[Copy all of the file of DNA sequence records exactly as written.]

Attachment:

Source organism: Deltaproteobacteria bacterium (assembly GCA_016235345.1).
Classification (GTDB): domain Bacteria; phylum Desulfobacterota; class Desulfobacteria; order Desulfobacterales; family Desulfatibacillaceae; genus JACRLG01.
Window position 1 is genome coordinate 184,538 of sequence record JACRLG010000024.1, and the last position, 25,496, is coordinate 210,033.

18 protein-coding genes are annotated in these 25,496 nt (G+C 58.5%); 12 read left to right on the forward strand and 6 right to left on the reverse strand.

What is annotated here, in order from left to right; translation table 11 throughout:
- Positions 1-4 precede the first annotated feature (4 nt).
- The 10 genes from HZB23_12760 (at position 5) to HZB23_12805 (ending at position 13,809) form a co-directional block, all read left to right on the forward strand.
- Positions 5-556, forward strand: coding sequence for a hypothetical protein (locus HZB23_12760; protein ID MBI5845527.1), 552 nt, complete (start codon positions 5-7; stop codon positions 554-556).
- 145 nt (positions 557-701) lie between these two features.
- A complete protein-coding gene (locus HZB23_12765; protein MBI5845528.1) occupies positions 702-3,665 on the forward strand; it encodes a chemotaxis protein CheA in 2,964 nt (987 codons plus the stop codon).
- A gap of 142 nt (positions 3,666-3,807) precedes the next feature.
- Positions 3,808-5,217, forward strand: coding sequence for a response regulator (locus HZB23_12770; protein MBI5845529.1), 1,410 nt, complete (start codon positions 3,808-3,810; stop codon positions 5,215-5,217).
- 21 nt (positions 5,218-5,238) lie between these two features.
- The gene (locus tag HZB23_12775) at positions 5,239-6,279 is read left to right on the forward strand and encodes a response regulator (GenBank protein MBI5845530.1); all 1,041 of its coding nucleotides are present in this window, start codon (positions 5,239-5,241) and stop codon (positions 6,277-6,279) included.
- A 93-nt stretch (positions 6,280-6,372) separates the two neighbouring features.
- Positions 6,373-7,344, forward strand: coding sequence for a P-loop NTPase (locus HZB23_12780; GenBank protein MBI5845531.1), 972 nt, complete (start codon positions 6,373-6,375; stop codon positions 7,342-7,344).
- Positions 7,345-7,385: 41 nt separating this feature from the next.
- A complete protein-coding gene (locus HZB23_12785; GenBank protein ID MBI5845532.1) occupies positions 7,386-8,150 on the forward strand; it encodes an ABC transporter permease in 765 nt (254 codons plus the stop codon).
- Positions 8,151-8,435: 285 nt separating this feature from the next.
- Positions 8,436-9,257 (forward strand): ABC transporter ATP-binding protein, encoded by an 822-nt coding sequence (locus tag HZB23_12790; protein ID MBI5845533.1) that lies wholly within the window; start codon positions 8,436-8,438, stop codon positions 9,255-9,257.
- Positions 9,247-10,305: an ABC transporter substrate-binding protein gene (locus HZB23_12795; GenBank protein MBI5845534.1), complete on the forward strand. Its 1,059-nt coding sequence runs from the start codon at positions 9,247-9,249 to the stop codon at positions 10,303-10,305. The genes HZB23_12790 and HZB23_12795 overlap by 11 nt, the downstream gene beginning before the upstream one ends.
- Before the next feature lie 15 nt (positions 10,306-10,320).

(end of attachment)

Source organism: Deltaproteobacteria bacterium (assembly GCA_016235345.1).
Classification (GTDB): domain Bacteria; phylum Desulfobacterota; class Desulfobacteria; order Desulfobacterales; family Desulfatibacillaceae; genus JACRLG01.
Window position 1 is genome coordinate 184,538 of sequence record JACRLG010000024.1, and the last position, 25,496, is coordinate 210,033.

18 protein-coding genes are annotated in these 25,496 nt (G+C 58.5%); 12 read left to right on the forward strand and 6 right to left on the reverse strand.

What is annotated here, in order from left to right; translation table 11 throughout:
- Positions 1-4 precede the first annotated feature (4 nt).
- The 10 genes from HZB23_12760 (at position 5) to HZB23_12805 (ending at position 13,809) form a co-directional block, all read left to right on the forward strand.
- Positions 5-556, forward strand: coding sequence for a hypothetical protein (locus HZB23_12760; protein ID MBI5845527.1), 552 nt, complete (start codon positions 5-7; stop codon positions 554-556).
- 145 nt (positions 557-701) lie between these two features.
- A complete protein-coding gene (locus HZB23_12765; protein MBI5845528.1) occupies positions 702-3,665 on the forward strand; it encodes a chemotaxis protein CheA in 2,964 nt (987 codons plus the stop codon).
- A gap of 142 nt (positions 3,666-3,807) precedes the next feature.
- Positions 3,808-5,217, forward strand: coding sequence for a response regulator (locus HZB23_12770; protein MBI5845529.1), 1,410 nt, complete (start codon positions 3,808-3,810; stop codon positions 5,215-5,217).
- 21 nt (positions 5,218-5,238) lie between these two features.
- The gene (locus tag HZB23_12775) at positions 5,239-6,279 is read left to right on the forward strand and encodes a response regulator (GenBank protein MBI5845530.1); all 1,041 of its coding nucleotides are present in this window, start codon (positions 5,239-5,241) and stop codon (positions 6,277-6,279) included.
- A 93-nt stretch (positions 6,280-6,372) separates the two neighbouring features.
- Positions 6,373-7,344, forward strand: coding sequence for a P-loop NTPase (locus HZB23_12780; GenBank protein MBI5845531.1), 972 nt, complete (start codon positions 6,373-6,375; stop codon positions 7,342-7,344).
- Positions 7,345-7,385: 41 nt separating this feature from the next.
- A complete protein-coding gene (locus HZB23_12785; GenBank protein ID MBI5845532.1) occupies positions 7,386-8,150 on the forward strand; it encodes an ABC transporter permease in 765 nt (254 codons plus the stop codon).
- Positions 8,151-8,435: 285 nt separating this feature from the next.
- Positions 8,436-9,257 (forward strand): ABC transporter ATP-binding protein, encoded by an 822-nt coding sequence (locus tag HZB23_12790; protein ID MBI5845533.1) that lies wholly within the window; start codon positions 8,436-8,438, stop codon positions 9,255-9,257.
- Positions 9,247-10,305: an ABC transporter substrate-binding protein gene (locus HZB23_12795; GenBank protein MBI5845534.1), complete on the forward strand. Its 1,059-nt coding sequence runs from the start codon at positions 9,247-9,249 to the stop codon at positions 10,303-10,305. The genes HZB23_12790 and HZB23_12795 overlap by 11 nt, the downstream gene beginning before the upstream one ends.
- Before the next feature lie 15 nt (positions 10,306-10,320).